23 July 2010

Batman: Under the Red Hood

Batman: Under the Red Hood
Cast (Voices): Bruce Greenwood, Jensen Ackles, John DiMaggio, Vincent Martella, Kelly Hu
Writer: Judd Winick
Director: Brandon Vietti
Release: 27 July 2010 (Direct-to-DVD)
DC Animation, 75 mins., PG-13

Plot: The mysterious villain Red Hood is making Gotham's criminals a little uneasy, and once confronting the Dark Knight, Batman realizes he has a personal connection to this adversary that will make him difficult to defeat.

Under the Red Hood is harsh and dark, a story about guilt, revenge, and chaos. It's also perhaps the most personal Batman story brought to DVD by DC Animation, including Gotham Knight. I dig Batman a lot, seeing as how he's my favorite costumed hero of all time, but I'm not a rabid fan of the comic books. Thus, my knowledge of this Red Hood character, and the continuation of the Jason Todd story arc after the explosion was extremely, extremely limited. As in null. Going in with a blank slate such as me, I'm sure Under the Red Hill will be exhilarating from start to finish; if you are, however, familiar with this mythology backwards and forwards, I wager you'll find this a pretty good adaptation.

The movie begins with a flashback - a dramatization of the events that lead to Jason Todd's death at the hands of Batman's most sadistic foe, the Joker. Jason's beating utterly tortured and beaten by the Joker, and Batman's zooming on his Batpod as fast as he can to save the day. Expect he's too late. The Joker locked Jason inside with explosives, and the warehouse went BOOM! Taking a cue from the infamous image in the comic book, Batman cradles the lifeless body of his former Padawan in his hands, consumed with guilt and fury. This event right here is Batman's greatest failure, his greatest regret, and perhaps the single thing that torments him as much as the death of his parents. That night in Crime Alley Bruce vowed to never have another innocent die - and tonight he didn't succeed, and it will haunt him for the rest of his days.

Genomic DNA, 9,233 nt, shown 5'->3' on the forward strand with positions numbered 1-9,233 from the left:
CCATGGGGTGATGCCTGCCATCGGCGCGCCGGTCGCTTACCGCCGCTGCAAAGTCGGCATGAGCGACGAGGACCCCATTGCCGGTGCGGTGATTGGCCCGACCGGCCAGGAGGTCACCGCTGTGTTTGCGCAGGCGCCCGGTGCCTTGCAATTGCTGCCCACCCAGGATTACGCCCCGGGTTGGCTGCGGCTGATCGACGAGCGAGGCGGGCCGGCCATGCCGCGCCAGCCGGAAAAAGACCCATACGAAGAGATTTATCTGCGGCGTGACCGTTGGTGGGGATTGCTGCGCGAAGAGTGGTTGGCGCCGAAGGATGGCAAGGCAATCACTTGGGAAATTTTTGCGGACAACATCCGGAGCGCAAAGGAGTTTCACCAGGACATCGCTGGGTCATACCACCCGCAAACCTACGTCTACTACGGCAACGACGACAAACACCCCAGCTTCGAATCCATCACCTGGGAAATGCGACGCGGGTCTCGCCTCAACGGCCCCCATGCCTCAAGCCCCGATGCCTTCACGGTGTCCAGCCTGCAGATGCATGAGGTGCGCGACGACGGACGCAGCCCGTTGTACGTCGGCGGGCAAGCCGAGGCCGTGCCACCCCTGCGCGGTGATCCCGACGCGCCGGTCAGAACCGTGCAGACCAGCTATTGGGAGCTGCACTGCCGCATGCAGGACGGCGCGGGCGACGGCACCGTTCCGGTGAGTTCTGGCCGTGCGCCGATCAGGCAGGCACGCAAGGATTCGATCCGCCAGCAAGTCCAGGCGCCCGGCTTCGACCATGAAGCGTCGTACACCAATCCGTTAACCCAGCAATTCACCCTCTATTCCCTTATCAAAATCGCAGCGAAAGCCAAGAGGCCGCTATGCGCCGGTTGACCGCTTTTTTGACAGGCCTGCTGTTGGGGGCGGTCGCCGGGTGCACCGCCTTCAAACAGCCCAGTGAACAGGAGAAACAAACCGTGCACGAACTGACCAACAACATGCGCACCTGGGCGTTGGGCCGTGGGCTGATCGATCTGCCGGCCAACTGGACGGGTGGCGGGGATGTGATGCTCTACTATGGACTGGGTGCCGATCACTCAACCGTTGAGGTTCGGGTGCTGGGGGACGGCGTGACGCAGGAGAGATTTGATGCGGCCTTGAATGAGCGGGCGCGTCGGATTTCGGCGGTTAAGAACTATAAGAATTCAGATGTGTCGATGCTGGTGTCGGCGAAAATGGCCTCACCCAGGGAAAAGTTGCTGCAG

Fast forward a few years down the line - Batman is as distant as ever, trying to shove Nightwing aside and flying everything solo. Bats never has been the biggest talker - well, take the amount of time he normally talks and reduce it a whole bunch. He's like, well, the Silent Knight or something. He's pissed, sad, determined, and feeling the need to isolate himself from anyone he's ever cared about. So Batman's entirely dedicated to his mission and to isolate himself from his allies, and now this brand new mobster makes his way on the streets, calling himself "the Red Hood" (modeled after a previous Joker incarnation, apparently). This character makes deals with crime lords, constructs elaborate plans, and doesn't hesitate to kill or double cross somebody. Oh, and he's super resourceful and intelligent. To make matters even more interesting in Gotham, the Joker's released from Arkham once again and just wants to wreck havoc and cause some more chaos.

By the finale, this grand story boils down to a very personal showdown between three people in a room.